Daily Digest: Valley farmers, others come out against rail-water initiative; In California, study finds drilling and fracking into freshwater formations; Salton Sea gets $80.5 million in state budget; and more …

In California water news today, Valley farmers, others come out against rail-water initiative; In California, study finds drilling and fracking into freshwater formations; Lake Temescal in Oakland closed for third year in a row because of toxic algae bloom; Stockton homeowner downplays discovery of lead in tap water; Kings County: Sinkholes damage city, county roads; San Juan Capistrano keeps water rules in place; seeks relaxation of state mandate; and Salton Sea gets $80.5 million in state budget

In the news today …

Valley farmers, others come out against rail-water initiative:  “A group of central San Joaquin Valley agriculture, government and Latino leaders is raising an alarm about a proposed ballot initiative to take money away from high-speed rail and use it instead for water-storage projects in California.  Their opposition to the initiative – which is now being circulated for signatures to qualify for the November ballot – is rooted not in support for the controversial bullet-train project, but because the measure would also divert $2.7 billion in water-storage money from Proposition 1, a water bond act approved by more than two-thirds of California voters in 2014. … ”  Read more from the Fresno Bee here:  Valley farmers, others come out against rail-water initiative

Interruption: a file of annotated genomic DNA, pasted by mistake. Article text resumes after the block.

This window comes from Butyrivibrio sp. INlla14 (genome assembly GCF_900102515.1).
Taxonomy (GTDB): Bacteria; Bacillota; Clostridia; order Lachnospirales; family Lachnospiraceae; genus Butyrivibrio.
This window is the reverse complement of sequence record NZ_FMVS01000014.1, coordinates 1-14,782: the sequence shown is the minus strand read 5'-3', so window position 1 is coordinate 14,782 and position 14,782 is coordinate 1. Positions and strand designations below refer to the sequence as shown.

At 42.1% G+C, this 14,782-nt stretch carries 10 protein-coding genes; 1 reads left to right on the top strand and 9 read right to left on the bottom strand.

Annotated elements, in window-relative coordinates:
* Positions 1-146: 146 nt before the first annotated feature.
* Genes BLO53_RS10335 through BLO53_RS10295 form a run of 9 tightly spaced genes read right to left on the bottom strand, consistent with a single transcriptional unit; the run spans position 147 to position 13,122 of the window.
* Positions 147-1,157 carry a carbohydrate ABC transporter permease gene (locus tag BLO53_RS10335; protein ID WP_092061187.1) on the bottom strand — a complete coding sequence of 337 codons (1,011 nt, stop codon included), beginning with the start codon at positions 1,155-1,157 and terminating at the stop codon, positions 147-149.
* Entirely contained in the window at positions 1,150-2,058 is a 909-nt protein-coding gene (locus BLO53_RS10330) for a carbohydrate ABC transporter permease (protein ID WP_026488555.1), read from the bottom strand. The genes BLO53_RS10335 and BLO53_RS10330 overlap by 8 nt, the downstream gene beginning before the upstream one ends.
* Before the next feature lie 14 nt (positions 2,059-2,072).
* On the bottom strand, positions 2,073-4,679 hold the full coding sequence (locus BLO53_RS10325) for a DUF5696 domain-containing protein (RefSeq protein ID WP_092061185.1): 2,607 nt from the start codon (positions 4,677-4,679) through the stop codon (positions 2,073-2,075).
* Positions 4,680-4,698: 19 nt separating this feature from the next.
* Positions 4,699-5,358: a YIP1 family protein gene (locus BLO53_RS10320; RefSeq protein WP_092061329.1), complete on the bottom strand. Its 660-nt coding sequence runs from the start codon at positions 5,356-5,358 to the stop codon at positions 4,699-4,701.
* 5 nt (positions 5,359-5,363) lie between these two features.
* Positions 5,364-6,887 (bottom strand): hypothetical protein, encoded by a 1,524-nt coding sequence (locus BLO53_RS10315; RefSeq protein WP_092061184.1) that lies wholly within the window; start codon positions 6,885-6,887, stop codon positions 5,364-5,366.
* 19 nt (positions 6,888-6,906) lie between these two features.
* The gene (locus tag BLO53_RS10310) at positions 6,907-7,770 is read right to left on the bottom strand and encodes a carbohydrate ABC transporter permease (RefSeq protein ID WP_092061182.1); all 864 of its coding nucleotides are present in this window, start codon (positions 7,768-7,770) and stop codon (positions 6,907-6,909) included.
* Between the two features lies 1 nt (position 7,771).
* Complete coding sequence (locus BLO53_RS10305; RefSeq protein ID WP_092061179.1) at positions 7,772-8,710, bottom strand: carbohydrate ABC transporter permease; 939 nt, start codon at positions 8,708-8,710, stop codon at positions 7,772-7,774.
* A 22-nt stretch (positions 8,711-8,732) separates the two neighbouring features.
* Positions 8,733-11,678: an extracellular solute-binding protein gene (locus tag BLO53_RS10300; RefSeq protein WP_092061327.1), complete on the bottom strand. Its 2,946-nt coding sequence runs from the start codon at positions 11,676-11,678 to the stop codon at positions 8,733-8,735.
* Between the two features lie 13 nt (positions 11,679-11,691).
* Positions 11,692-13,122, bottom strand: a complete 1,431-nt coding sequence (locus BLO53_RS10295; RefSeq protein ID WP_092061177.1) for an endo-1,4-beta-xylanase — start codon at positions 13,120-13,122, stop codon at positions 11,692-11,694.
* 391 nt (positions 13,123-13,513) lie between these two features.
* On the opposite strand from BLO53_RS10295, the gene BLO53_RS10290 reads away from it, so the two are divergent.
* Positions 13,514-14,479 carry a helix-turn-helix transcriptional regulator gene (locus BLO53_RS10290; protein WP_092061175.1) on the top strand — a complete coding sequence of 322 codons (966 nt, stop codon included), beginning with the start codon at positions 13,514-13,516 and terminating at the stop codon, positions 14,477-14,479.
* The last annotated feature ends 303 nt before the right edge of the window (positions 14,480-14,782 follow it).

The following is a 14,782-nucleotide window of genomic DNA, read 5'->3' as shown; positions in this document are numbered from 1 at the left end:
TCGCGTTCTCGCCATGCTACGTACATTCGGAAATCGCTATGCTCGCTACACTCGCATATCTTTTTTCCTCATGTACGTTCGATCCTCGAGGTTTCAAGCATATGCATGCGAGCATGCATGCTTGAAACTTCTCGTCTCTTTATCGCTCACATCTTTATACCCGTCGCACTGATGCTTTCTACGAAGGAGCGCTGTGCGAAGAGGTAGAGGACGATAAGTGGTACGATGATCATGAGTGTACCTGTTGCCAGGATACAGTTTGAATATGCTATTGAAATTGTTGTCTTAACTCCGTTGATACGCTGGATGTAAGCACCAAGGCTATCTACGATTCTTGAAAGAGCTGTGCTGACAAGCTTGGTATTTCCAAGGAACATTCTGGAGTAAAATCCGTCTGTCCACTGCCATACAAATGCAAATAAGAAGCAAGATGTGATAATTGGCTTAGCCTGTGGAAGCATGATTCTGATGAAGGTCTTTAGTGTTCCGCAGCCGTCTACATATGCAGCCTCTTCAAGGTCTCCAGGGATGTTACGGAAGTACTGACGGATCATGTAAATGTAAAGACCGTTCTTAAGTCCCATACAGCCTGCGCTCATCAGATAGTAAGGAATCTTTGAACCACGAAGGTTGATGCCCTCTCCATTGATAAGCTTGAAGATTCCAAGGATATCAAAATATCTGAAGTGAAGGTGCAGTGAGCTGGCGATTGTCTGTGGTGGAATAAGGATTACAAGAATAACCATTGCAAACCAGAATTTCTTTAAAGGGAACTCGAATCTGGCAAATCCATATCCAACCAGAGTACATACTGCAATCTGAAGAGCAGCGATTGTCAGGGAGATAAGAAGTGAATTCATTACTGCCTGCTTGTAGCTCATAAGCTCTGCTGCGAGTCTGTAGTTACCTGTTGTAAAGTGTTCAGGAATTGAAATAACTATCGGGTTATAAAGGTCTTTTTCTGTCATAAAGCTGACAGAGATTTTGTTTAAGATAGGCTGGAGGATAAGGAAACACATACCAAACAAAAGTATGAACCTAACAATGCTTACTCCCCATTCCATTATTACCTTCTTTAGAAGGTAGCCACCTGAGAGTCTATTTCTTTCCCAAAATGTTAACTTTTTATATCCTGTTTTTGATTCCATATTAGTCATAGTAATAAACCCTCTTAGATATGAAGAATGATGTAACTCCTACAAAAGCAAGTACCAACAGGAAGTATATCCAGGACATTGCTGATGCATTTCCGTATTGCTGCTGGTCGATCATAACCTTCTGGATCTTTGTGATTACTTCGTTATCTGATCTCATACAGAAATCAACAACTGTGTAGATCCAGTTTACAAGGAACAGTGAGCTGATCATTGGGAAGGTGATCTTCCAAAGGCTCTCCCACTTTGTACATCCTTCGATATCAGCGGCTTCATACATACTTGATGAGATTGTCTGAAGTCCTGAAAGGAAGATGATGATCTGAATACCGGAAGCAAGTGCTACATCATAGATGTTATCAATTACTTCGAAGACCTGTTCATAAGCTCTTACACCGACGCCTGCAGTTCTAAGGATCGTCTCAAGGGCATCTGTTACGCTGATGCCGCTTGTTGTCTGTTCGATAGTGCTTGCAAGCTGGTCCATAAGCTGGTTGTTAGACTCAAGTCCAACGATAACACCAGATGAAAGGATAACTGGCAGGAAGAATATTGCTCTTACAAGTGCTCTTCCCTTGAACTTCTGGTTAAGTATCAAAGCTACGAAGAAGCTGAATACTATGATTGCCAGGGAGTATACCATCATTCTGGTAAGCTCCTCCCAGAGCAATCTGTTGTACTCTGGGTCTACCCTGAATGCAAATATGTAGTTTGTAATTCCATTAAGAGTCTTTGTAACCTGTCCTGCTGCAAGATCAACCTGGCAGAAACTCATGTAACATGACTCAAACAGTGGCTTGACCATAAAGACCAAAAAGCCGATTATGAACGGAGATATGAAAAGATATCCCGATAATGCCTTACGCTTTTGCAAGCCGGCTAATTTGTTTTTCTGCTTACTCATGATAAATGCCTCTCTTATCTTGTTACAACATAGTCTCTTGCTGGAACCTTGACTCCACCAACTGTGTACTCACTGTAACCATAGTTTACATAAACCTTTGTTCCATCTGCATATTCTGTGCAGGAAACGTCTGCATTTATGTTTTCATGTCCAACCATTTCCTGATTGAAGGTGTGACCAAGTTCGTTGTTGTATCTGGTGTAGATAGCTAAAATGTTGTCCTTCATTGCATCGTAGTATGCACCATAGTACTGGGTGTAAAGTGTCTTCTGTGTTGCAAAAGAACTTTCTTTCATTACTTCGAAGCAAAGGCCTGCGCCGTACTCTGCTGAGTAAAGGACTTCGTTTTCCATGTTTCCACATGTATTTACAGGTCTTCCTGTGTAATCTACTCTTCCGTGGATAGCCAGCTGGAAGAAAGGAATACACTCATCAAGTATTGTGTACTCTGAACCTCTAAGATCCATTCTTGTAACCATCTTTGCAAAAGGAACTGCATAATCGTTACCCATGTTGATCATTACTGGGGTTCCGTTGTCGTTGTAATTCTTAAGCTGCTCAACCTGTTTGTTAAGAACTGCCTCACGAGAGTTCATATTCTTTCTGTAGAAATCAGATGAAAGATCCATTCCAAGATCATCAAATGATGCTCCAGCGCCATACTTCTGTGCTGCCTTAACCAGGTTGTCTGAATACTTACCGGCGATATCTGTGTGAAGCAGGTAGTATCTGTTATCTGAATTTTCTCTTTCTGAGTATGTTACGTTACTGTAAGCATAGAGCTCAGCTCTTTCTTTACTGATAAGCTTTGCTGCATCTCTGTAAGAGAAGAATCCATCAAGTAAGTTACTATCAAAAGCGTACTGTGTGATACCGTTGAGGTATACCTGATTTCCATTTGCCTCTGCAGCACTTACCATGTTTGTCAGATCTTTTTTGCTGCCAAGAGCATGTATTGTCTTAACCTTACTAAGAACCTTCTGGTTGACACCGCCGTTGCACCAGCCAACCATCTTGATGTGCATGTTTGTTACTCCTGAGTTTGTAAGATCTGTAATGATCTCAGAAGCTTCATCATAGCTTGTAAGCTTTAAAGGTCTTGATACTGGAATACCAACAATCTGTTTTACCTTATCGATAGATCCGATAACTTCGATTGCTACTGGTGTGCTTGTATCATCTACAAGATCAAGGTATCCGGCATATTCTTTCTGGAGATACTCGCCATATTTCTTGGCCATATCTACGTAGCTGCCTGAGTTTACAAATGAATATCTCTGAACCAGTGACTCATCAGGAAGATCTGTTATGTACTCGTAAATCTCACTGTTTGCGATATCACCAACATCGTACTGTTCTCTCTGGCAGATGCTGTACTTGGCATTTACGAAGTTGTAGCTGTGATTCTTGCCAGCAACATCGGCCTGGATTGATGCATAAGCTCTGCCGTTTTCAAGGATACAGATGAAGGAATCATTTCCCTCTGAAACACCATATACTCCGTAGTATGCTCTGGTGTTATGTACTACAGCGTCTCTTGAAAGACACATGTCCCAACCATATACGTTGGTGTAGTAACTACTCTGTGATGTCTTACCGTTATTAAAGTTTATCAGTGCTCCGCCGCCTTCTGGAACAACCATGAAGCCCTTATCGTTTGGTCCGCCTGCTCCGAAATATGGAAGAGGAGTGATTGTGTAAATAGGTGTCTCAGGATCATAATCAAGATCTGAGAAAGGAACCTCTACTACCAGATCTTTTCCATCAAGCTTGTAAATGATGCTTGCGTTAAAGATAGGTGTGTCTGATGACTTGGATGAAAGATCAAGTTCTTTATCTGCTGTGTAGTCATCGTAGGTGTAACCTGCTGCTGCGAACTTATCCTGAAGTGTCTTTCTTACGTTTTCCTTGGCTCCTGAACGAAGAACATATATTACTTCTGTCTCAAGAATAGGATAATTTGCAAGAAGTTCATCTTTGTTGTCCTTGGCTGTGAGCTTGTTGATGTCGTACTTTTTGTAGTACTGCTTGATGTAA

In California, study finds drilling and fracking into freshwater formations:  “In California’s farming heartland, as many as one of every five oil and gas projects occurs in underground sources of fresh water, according to a new study published Monday in the Proceedings of the National Academy of Sciences.  The study by Stanford scientists assessed the amount of groundwater that could be used for irrigation and drinking supplies in five counties of California’s agricultural Central Valley, as well as the three coastal counties encompassing Los Angeles, Santa Barbara and Ventura. The study estimated that water-scarce California could have almost three times as much fresh groundwater as previously thought. … ”  Read more from Inside Climate News here:  In California, study finds drilling and fracking into freshwater formations